I was asked many times, “did you feel vulnerable traveling by yourself”? Yes, but I would never intentionally expose myself to dangerous situations or perform unsafe acts with my motorcycle. I tried to be as non-confrontational as possible and drove as safe as possible because injuring myself was the last thing in the world I wanted to do. From the get-go, my philosophy about this whole trip was, “people are basically good all over the world” and I still stand by that. It seemed like anytime a situation developed where I would need help beyond my ability to communicate, a Good Samaritan emerged from somewhere and offered help. I cannot express my thanks enough to these people.
One perception I encountered throughout my trip, was that I was “a rich American”. This could seem to be the case, depending on whose eyes you were looking through. Although I funded my trip myself, in the USA my present job is Journeyman Machinist, which is a skilled blue collar job. After arriving home from my trip on a Saturday, I had to be back to work the next Monday. That’s not something a wealthy person would need to do.
I hope my blog will provide information and encouragement for people willing to live a dream or who just want to escape the daily routine of life. Before I watched “The Long Way Around” in 2007, I never would have considered circumnavigating the world. That video provided me with the inspiration to think large, build a motorcycle, plan every detail, draw on all my motorcycle riding experience, and undertake the adventure of a lifetime - my way.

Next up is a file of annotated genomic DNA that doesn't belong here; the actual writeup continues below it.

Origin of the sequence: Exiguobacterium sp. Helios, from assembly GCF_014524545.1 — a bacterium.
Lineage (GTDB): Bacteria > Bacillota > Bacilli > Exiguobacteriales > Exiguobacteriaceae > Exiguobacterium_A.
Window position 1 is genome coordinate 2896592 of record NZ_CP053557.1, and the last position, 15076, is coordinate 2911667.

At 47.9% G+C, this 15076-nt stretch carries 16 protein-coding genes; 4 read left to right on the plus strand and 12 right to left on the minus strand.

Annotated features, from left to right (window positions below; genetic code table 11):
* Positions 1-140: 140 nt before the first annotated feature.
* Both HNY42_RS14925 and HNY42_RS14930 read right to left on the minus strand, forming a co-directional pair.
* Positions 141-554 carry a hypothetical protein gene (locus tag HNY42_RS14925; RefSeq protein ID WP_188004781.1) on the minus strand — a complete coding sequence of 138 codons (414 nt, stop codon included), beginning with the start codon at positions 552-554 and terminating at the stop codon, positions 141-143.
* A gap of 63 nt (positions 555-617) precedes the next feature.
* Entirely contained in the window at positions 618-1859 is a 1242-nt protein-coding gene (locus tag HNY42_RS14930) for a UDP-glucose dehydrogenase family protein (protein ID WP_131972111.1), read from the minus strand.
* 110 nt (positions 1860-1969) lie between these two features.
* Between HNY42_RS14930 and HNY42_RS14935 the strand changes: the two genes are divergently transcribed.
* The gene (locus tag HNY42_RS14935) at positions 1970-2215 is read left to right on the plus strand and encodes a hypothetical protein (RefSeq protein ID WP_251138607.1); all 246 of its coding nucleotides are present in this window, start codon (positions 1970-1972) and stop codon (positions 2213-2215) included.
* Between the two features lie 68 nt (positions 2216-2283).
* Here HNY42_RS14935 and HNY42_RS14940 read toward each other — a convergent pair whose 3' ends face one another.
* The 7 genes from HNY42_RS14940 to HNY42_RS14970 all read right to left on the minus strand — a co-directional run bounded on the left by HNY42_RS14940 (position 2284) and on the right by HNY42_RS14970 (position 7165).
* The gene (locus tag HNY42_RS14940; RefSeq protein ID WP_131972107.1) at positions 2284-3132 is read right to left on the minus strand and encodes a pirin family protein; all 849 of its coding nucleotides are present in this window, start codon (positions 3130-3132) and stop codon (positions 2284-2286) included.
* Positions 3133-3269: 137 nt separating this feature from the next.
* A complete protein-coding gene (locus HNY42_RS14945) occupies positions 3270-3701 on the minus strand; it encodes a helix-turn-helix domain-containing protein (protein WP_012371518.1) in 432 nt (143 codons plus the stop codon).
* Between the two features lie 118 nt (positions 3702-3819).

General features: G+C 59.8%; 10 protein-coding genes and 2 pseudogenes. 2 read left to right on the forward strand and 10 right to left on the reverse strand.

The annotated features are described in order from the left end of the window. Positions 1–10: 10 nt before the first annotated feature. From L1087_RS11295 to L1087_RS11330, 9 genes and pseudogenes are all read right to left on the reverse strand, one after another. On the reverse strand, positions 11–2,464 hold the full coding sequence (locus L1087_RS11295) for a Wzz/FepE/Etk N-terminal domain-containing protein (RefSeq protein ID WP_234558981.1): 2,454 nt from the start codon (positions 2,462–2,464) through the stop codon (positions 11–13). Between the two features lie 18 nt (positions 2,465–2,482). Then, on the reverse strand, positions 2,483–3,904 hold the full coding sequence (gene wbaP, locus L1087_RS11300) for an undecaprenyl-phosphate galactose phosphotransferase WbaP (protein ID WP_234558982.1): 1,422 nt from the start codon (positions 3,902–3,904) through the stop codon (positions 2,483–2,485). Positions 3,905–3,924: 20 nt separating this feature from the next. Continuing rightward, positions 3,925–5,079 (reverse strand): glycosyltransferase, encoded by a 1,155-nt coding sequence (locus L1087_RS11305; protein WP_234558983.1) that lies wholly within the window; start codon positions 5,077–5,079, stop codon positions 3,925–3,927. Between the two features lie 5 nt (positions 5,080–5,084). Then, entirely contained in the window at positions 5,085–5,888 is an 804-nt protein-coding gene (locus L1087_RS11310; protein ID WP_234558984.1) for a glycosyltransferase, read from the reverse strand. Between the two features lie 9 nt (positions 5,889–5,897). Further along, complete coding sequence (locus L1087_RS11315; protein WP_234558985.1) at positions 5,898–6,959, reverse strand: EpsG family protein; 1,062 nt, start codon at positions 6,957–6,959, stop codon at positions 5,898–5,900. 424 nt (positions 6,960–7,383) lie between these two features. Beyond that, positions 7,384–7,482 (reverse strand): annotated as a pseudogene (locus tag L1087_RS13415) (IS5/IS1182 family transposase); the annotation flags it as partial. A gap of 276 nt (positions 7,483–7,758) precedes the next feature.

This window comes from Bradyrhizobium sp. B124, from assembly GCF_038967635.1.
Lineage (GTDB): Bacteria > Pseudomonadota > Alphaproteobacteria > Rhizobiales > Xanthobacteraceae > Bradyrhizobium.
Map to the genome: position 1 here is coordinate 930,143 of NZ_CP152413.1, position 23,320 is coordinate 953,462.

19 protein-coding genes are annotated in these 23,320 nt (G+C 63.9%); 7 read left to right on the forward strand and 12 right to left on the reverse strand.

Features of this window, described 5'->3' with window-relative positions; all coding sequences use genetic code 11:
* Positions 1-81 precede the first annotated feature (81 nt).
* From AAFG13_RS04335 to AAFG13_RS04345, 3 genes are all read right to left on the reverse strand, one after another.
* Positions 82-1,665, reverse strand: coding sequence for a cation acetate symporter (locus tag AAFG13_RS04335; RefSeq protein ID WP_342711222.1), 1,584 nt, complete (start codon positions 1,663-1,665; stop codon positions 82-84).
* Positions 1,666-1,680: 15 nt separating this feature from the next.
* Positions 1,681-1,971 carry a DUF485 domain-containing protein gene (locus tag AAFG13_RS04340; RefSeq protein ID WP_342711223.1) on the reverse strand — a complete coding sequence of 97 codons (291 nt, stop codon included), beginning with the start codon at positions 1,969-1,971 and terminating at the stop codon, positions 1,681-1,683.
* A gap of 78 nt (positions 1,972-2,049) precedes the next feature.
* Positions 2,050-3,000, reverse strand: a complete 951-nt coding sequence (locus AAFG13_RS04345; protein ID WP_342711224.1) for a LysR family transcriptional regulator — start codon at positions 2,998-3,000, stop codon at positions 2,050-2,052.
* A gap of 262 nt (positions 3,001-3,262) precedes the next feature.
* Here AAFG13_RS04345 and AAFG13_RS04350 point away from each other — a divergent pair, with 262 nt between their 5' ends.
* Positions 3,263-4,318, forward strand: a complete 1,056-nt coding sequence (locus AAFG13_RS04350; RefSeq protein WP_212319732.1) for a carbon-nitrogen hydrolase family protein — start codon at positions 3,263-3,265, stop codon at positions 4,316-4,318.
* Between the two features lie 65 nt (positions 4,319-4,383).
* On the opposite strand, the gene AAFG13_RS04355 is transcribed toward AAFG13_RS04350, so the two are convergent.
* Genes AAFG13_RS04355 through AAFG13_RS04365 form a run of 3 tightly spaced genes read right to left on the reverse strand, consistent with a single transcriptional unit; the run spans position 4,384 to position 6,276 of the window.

David L. Reinhold

Monday, December 7, 2009

Aftermarket Equipment List

Changes I made to my 2007 Kawasaki KLR 650

Aftermarket Equipment List
By Manufacture/Vendor
Happy Trails Motorcycle Products
Doohickey (Balancer Idler Lever and Spring Upgrade)
Rear Master Cylinder Guard
Aluminum Skid Plate
Pivot Peqz Mark 2
Engine Guard Highway Pegs
Coolant Reservoir – Radiator Guard Combination
Carburetor Vent Kit
Aluminum Top Box
T2 Top Plate
Oversized 320 mm Front Disk Rotor
L.E.D. Tail Light Conversion Kit
Motorcycle Accessory Supply House
IMS 6.6 Gallon Fuel Tank
Acerbis Locking Gas Cap
Air Filter Skins
Odyssey – No Maintenance Battery
Spare Brake and Clutch Levers
Maier Aluminum Brush Guards
Maier Faux Carbon Fiber Hand Guards
420 Progressive Fork Springs
420 Progressive Rear Shock
Mirror Vibration Isolators
Front and Rear Heavy Duty Inner Tubes
Axle Wrench
Spare Clutch and Speedometer Cables
Sub-Frame Upgrade Kit
TPI Motorcycle Wholesalers
Stainless Steel Head Light Guard
Heavy Duty Head Light Harness
New Style European Light Switch
New Mirror and Choke Mount
Totally Wired Cycles
Totally Wired
DSR – 15 Weather Proof ATO Fuse Upgrade Kit
DSR – 17 Weather Proof ATO Fan Fuse Upgrade Kit
Weather Proof Accessories ATO Fuse Kit
Dual Star
Order: 1 – 800 – 466 – 7433
Tech: 1 – 425 – 776 – 7433
Billet Oil Filler Cap
Muffler Guard
Eagle Manufacturing and Engineering
Mike Cowlishaw
Shark Fin - Rear Disk Rotor Guard
Billet Aluminum Rear Brake Mount
Whitehorse Gear
KLR 650 Clymer Service Manual
SAE Tank Bag Electrical Kit and Other Electrical Wiring